"I was in that same meeting for the 1990 Orange Bowl between Colorado and Notre Dame," recalls McGee, who is retiring after tonight's game, his 404th as a college official. "All Lou Holtz wanted to know was how the whole running of Ralphie the Buffalo was going to work. He wanted to make sure half his defense didn't end up injured before the game even started."
The meeting wraps up by going around the room and letting each crew member share one last thought, concern, or piece of advice.
Line judge Rich Misner and head linesman Sam Stephenson, the men who bracket the line of scrimmage, remind the crew that both teams love to run slip screens, which means a lot of plays will be coming directly at them, so they're going to need help on the periphery. Everyone nods in agreement.
The final word goes to McGee and replay official Ted Jackson, who have been at this a combined sixty years. "Just slow it down," McGee tells the room. "No one will remember tomorrow if we took fifteen seconds to make sure we got a call right."
Alternate Tom DeJoseph puts it another way: "Whales not minnows. If it isn't obvious, it isn't a foul."
The officials and their families gather in the lobby of the hotel—the Orange Bowl Committee has vans and a police escort waiting. Dressed in sport coats and slacks, the crew is whisked to Dolphin Stadium nearly four full hours before kickoff. During most regular season games, they dress at the hotel, but tonight the crew decides to take their time and soak up as much of the experience as they can.
Over the next two hours the crew laughs, relaxes and swaps war stories. Some head to the training room to get taped up, others stroll out to the field to snap photos.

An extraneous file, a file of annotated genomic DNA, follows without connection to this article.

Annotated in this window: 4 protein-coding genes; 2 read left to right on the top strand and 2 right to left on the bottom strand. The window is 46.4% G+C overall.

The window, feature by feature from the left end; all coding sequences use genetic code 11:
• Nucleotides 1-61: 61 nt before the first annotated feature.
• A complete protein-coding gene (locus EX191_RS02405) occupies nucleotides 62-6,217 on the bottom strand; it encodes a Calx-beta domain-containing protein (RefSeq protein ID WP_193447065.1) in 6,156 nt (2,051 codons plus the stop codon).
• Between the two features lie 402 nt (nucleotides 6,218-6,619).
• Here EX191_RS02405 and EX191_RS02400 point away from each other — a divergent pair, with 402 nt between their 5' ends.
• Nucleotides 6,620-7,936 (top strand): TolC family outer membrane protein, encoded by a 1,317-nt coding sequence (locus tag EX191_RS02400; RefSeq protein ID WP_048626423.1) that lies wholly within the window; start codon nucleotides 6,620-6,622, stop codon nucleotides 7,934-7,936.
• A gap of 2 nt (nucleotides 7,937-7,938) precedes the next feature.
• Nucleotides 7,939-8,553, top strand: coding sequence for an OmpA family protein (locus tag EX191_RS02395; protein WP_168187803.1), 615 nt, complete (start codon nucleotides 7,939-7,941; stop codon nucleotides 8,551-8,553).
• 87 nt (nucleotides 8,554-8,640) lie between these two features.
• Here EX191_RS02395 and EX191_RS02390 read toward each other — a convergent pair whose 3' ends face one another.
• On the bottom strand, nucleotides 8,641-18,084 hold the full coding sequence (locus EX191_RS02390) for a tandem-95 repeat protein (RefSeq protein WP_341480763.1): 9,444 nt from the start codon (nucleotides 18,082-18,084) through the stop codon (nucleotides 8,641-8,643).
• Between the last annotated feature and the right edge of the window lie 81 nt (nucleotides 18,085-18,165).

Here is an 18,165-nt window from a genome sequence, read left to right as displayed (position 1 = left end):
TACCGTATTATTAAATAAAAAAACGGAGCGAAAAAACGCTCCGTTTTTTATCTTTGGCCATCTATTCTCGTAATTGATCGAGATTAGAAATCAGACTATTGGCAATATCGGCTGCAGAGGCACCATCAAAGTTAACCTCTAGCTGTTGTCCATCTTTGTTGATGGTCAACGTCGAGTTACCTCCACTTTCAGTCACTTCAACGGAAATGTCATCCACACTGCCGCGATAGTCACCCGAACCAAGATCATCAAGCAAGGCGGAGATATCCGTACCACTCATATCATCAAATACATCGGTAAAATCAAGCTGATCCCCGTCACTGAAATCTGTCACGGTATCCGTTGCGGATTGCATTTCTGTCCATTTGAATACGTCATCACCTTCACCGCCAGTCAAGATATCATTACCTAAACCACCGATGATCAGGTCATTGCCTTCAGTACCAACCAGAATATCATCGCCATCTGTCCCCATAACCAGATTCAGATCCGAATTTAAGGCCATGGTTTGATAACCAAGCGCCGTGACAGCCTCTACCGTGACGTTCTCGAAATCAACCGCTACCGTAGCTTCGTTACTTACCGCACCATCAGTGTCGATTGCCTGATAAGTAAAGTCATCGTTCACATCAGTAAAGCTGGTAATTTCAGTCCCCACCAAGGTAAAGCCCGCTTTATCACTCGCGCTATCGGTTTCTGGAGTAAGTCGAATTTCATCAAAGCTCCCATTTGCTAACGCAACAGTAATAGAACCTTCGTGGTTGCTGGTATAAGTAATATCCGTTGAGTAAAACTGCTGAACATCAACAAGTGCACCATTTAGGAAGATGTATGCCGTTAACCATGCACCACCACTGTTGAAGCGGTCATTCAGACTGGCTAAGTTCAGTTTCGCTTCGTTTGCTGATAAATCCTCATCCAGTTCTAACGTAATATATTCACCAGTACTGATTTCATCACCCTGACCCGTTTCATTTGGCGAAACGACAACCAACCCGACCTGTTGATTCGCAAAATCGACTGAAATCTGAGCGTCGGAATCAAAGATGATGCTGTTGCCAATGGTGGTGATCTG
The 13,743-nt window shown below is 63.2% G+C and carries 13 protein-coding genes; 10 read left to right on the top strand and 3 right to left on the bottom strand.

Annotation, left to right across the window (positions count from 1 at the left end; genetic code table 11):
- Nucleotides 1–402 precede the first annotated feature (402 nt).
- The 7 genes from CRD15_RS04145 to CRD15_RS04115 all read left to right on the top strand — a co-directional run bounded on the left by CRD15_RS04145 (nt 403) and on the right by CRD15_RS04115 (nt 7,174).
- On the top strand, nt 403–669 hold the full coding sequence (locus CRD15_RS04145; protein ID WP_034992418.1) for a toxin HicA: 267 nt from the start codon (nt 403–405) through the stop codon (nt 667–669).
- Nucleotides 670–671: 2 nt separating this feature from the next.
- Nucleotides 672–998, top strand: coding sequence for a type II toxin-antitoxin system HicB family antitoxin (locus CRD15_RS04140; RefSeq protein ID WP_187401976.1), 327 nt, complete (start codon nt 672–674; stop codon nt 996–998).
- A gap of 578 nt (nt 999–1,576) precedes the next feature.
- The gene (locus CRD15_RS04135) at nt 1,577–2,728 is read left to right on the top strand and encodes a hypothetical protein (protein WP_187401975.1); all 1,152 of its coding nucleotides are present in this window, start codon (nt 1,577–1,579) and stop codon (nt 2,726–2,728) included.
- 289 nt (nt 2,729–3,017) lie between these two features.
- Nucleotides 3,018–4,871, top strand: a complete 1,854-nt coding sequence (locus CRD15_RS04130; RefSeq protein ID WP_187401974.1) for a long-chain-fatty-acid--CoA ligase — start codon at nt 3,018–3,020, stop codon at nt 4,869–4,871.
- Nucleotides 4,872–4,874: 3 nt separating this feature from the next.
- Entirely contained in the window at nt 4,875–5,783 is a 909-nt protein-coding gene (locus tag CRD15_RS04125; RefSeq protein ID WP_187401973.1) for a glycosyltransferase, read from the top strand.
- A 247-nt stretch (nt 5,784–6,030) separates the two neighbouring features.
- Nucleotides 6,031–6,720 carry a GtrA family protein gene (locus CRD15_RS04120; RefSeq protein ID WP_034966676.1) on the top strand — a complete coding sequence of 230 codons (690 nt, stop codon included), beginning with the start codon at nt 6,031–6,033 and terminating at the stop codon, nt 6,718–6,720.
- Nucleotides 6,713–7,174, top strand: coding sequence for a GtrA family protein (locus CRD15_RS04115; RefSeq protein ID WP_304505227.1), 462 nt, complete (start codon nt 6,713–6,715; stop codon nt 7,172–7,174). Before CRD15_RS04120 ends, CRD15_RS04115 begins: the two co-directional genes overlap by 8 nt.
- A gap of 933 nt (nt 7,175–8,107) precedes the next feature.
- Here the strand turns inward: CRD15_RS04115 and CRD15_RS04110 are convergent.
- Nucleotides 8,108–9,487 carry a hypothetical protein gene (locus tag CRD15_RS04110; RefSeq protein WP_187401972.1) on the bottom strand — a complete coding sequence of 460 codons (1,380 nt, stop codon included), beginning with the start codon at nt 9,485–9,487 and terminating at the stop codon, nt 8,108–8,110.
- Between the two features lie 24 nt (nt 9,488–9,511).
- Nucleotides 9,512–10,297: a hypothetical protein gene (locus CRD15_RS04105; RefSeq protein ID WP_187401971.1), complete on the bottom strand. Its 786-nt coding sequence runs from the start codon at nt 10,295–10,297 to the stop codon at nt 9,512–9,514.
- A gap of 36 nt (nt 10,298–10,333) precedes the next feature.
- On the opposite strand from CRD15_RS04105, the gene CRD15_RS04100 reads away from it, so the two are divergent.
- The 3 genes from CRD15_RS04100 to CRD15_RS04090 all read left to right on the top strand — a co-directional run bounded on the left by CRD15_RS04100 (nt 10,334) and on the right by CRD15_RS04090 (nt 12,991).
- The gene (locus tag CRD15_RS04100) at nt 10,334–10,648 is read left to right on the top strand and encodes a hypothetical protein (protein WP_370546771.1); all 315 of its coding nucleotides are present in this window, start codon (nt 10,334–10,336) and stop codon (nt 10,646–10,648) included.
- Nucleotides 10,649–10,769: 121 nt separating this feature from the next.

McGee's Blackberry continues to buzz with well wishes from everyone from childhood friends to Dr. Jerry Punch to members of his regular season crew (most of whom worked the Alamo Bowl two weeks earlier).
As the teams take the field for warm-ups, the crew sets up a human shield along the 50 just as planned, but it becomes obvious early that both teams are on their best behavior.
For now anyway.
The teams leave the field and as the bands get ready the officials retreat to the locker room one last time before kickoff. One last pep talk and one last reminder to treat this just like any other game.
"Hey," Jackson says as he and former Big East official Charlie Kalis settle into the replay booth in the press box, "there are fewer people here tonight than we have for any game at Clemson."
Bad news—we already have our first stoppage in play for a review in the booth comes on the second play of the game. Sam Bradford's pass to Manuel Johnson was ruled a first down by side judge Darrell Harrison.
Good news. The play is upheld.
No one will remember tomorrow if we took fifteen seconds to make sure we got a call right.
McGee's first tough call of the night happens to come on Florida's first touchdown. Louis Murphy dives toward the end zone as he is hit, slamming the ball free as he hits the ground and as his back slams into the turf on the one yard line.
Was it a fumble? Was it a touchdown? Or was he down before the ball broke the plane?
McGee doesn't hesitate. Touchdown.
Florida stuffs Oklahoma at the goal line on four straight plays. While the world watches to see if the Sooners break the plane of the goal line, Misner and Stephenson watch for them. Meanwhile, Cherry and umpire Tom Laverty watch for early jumps and holding, and the three men lined along the back of the end zone—McGee, Harrison and back judge Gary Patterson play outfield in case a tight end or wideout slips free for a quick strike.
Watching all that horse collar tape this morning just paid off. Head linesman Sam Stephenson, an 18-year ACC vet, doesn't call it at the end of a long run by Chris Rainey. Just as they discussed in the morning film session, the penalty occurs when a player is jerked straight back into his own tracks, a rule put in place to avoid leg injuries. Ramey is pulled down by his collar, but to the side, which makes it merely a tackle from behind and not a penalty.